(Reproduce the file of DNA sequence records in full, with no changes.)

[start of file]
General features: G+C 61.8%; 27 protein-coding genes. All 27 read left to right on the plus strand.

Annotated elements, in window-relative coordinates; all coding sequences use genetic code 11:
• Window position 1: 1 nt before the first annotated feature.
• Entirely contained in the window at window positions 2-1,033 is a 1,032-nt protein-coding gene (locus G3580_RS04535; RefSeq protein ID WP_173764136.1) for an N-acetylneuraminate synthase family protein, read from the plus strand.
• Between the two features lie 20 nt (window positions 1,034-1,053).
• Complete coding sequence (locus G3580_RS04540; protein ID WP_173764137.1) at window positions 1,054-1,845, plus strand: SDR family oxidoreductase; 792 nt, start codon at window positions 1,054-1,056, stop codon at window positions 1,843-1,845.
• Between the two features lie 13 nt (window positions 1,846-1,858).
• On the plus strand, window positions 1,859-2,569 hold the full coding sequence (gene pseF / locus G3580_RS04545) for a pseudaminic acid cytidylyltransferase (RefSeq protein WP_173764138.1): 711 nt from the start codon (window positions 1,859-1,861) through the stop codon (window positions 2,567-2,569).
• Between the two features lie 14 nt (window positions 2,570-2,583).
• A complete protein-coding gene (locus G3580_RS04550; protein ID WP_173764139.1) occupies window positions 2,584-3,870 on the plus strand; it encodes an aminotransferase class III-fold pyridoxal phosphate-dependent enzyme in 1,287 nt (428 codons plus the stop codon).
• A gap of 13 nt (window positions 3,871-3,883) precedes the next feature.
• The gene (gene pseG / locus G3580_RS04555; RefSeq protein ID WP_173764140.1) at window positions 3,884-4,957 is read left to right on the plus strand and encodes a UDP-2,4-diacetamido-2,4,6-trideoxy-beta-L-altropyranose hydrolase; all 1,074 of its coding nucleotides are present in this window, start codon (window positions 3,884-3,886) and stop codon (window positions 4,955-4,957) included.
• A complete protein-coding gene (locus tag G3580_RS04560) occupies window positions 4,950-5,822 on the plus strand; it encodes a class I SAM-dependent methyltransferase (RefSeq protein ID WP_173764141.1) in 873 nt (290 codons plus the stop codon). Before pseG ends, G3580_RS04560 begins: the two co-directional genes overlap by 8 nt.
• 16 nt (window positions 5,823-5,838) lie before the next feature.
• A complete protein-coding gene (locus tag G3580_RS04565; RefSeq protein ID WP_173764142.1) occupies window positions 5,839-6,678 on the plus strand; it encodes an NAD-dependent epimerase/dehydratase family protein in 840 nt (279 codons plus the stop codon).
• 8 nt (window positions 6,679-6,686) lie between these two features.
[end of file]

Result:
General features: G+C 61.8%; 27 protein-coding genes. All 27 read left to right on the plus strand.

Annotated elements, in window-relative coordinates; all coding sequences use genetic code 11:
• Window position 1: 1 nt before the first annotated feature.
• Entirely contained in the window at window positions 2-1,033 is a 1,032-nt protein-coding gene (locus G3580_RS04535; RefSeq protein ID WP_173764136.1) for an N-acetylneuraminate synthase family protein, read from the plus strand.
• Between the two features lie 20 nt (window positions 1,034-1,053).
• Complete coding sequence (locus G3580_RS04540; protein ID WP_173764137.1) at window positions 1,054-1,845, plus strand: SDR family oxidoreductase; 792 nt, start codon at window positions 1,054-1,056, stop codon at window positions 1,843-1,845.
• Between the two features lie 13 nt (window positions 1,846-1,858).
• On the plus strand, window positions 1,859-2,569 hold the full coding sequence (gene pseF / locus G3580_RS04545) for a pseudaminic acid cytidylyltransferase (RefSeq protein WP_173764138.1): 711 nt from the start codon (window positions 1,859-1,861) through the stop codon (window positions 2,567-2,569).
• Between the two features lie 14 nt (window positions 2,570-2,583).
• A complete protein-coding gene (locus G3580_RS04550; protein ID WP_173764139.1) occupies window positions 2,584-3,870 on the plus strand; it encodes an aminotransferase class III-fold pyridoxal phosphate-dependent enzyme in 1,287 nt (428 codons plus the stop codon).
• A gap of 13 nt (window positions 3,871-3,883) precedes the next feature.
• The gene (gene pseG / locus G3580_RS04555; RefSeq protein ID WP_173764140.1) at window positions 3,884-4,957 is read left to right on the plus strand and encodes a UDP-2,4-diacetamido-2,4,6-trideoxy-beta-L-altropyranose hydrolase; all 1,074 of its coding nucleotides are present in this window, start codon (window positions 3,884-3,886) and stop codon (window positions 4,955-4,957) included.
• A complete protein-coding gene (locus tag G3580_RS04560) occupies window positions 4,950-5,822 on the plus strand; it encodes a class I SAM-dependent methyltransferase (RefSeq protein ID WP_173764141.1) in 873 nt (290 codons plus the stop codon). Before pseG ends, G3580_RS04560 begins: the two co-directional genes overlap by 8 nt.
• 16 nt (window positions 5,823-5,838) lie before the next feature.
• A complete protein-coding gene (locus tag G3580_RS04565; RefSeq protein ID WP_173764142.1) occupies window positions 5,839-6,678 on the plus strand; it encodes an NAD-dependent epimerase/dehydratase family protein in 840 nt (279 codons plus the stop codon).
• 8 nt (window positions 6,679-6,686) lie between these two features.